The apps for children conundrum

Allan is the BAFTA-winning creator and producer of Something Special featuring Justin Fletcher and Mr Tumble. If you’re three or four years old, he’s a TV god.

Anyway, Allan, having left the BBC not fancying a new life in Salford, had sprinkled magic dust over an idea I’d had for a children’s TV programme. During the process we’d shared thoughts on how TV could and should be used for educating children, and that conversation evolved into how children’s TV was under threat from tablets and apps.

Then came the big IDEA. What if we did a licence deal with Justin Fletcher and created a series of apps for pre-school children – taking the best bits of kids TV programming and combining them with the ability of a tablet to allow them to immerse themselves in the experience.

Allan phoned Justin, he loved the idea and the Justin’s World series of apps was born – three apps all with an educational slant aimed at two to five year olds, and all featuring video of Justin – an app first.

Making it was the easy bit – Allan had worked with Justin for over 12 years at the Beeb and Milo, who did our programming, had cut their teeth on the Peppa Pig apps.

But how to market it and monetise it?

From day one it has proved impossible to get a definitive answer on this – it’s just too young a business for any data to be available to show what works and what doesn’t. And what data is available is jealously guarded by those who have it. Add to the pot the fact that we were targeting a pretty new user base in the pre-school market, and it became obvious fairly soon that this was going to be an interesting journey.

“Release a free app and use in app purchasing” came one answer, repeatedly. But no good for our target market – we’ve all read the Daily Mail horror stories of parents receiving multi-billion dollar bills from the evil Apple empire because little Johnny has repeatedly been hitting the big gold “BUY” button in his newly downloaded app. So we resolved from the start that we would need to create a quality product that parents would want to buy, safe in the knowledge that there would be no hidden surprises.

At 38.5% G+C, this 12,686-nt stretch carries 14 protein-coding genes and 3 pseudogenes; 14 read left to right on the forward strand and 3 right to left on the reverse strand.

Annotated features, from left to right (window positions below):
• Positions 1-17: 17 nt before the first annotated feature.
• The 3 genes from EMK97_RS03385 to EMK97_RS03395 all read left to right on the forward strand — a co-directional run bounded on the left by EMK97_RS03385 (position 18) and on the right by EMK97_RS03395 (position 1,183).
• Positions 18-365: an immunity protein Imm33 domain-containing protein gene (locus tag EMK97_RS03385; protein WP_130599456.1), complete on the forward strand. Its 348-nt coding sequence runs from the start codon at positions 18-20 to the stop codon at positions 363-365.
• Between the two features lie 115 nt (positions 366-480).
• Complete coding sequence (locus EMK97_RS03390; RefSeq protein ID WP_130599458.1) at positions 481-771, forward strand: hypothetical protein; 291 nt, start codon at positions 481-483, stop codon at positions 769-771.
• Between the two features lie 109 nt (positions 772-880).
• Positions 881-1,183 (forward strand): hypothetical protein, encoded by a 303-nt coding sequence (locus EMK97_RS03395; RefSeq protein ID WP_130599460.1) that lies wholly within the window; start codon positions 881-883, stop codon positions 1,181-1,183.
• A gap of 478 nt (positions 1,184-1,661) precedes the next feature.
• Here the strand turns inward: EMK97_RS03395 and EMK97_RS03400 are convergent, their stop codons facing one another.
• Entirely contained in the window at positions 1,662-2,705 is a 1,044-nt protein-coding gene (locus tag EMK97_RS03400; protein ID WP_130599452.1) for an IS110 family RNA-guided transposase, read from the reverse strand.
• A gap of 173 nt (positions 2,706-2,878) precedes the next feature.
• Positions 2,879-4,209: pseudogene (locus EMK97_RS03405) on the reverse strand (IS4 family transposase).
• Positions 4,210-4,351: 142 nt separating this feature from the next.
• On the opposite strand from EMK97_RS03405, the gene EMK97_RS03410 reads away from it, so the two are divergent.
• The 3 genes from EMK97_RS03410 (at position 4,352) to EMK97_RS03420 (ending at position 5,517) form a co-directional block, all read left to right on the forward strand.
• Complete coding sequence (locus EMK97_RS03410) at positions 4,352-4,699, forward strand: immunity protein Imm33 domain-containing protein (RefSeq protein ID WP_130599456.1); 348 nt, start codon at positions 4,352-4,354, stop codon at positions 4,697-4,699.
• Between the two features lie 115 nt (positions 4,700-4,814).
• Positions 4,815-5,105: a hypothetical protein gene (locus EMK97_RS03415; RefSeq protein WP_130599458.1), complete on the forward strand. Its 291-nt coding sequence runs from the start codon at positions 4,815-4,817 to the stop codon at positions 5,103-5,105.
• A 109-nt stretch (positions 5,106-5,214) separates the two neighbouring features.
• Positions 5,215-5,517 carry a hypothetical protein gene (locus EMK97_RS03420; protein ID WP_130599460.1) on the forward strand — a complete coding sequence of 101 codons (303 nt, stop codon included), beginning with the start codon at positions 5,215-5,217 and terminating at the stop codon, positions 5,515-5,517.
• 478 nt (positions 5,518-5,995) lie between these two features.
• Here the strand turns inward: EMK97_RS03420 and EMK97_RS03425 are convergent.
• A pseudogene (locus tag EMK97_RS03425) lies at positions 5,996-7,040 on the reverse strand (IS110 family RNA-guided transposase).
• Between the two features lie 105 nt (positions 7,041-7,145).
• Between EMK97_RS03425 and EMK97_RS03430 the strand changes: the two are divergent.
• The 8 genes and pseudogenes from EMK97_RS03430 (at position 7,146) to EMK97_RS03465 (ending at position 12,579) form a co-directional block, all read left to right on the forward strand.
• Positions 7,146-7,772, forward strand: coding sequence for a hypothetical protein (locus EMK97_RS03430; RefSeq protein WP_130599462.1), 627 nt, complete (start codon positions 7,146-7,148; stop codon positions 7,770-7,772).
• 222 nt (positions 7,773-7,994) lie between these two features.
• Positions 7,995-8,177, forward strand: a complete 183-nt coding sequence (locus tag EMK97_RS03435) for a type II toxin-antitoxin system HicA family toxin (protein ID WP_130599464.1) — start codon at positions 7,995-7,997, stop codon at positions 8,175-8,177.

As it happens, Apple has been incredibly supportive – they loved the idea of targeting the pre-school market with something of real educational value. In fact, when we embarked on this crusade 12 months ago, I met people who didn’t believe two year olds would be capable of using a tablet. Don’t believe it – our accountant’s 18 month old daughter quite happily played through the Goldilocks book on the day of release. As did my five year old.

Apple awarded us Editor’s Choice on the app store on day one, and it rocketed us to the top of the app charts. The only downside was that the next day Justin performed a sell out show to 3,000 excited children and parents at Westfield in Birmingham. As a result, we couldn’t definitively attribute where the resulting spike in sales came from. Radio interviews, press reviews all went brilliantly. And our Facebook page started to attract a following.

“How about product placement?” we were asked. Well, yes, there’s opportunities that exist that simply can’t be considered in a TV world, so it’s something we’re considering. There’s a rather lovely yellow vacuum cleaner in the Three Bears living room that would be immeasurably improved with a manufacturers name on the side…

Licensing deals are another avenue to be explored – Justin’s World is designed to be able to incorporate any app that’s related to pre-school learning, with Justin making the introductions. So we’re looking at introducing Sing and Sign performers for example. This also allows us to launch sponsored/ branded apps as part of the series – as long as it’s educational and meets Allan’s high standards of quality control we’d be happy talking to brands about designing them an app to sit within Justin’s World.

And what about pricing – Goldilocks was released at £2.99. But is that too much? We released Lettersounds a month later – that’s £1.49. Watch the sales figures – has a lower price point made a difference? One week in and the data suggests it has – but will it sustain? And the final app in the series, Jigsongs, is only 69 pence – so that’ll give us even more data.

“Release a freebie” people suggested – we designed an app specifically to be released for free, no in app purchases but links to the paid apps. It’s due out at the end of July, so that’ll allow us to really test the size of the IOS market.

Which raises another question – we’re on IOS, the most expensive tablets out there. What about Android? And then which device exactly?

My instinct is that in a year’s time there will be more potential users in our target range with access to an Android device than an IOS device. Based simply on the fact that once the price point for an Android tablet is down to around £70, parents will feel far more relaxed about handing over their shiny screened device to a two year old who’s going to smear yoghurt or something equally yucky over it as they help Justin tidy the Three Bears’ house.

Anyway, this only scratches the surface of the many unknowns we’re faced with. It really feels like the Wild West out here, and it’s as much of a data gathering exercise as anything else at the moment.

So… if there’s any tablet manufacturers out there looking for a marketing edge this xmas, give us a shout – Justin’s World has to end up on Android at some point, so it might help solve that question at least.

Graham Ebbs is managing director of Nearly Too Late.

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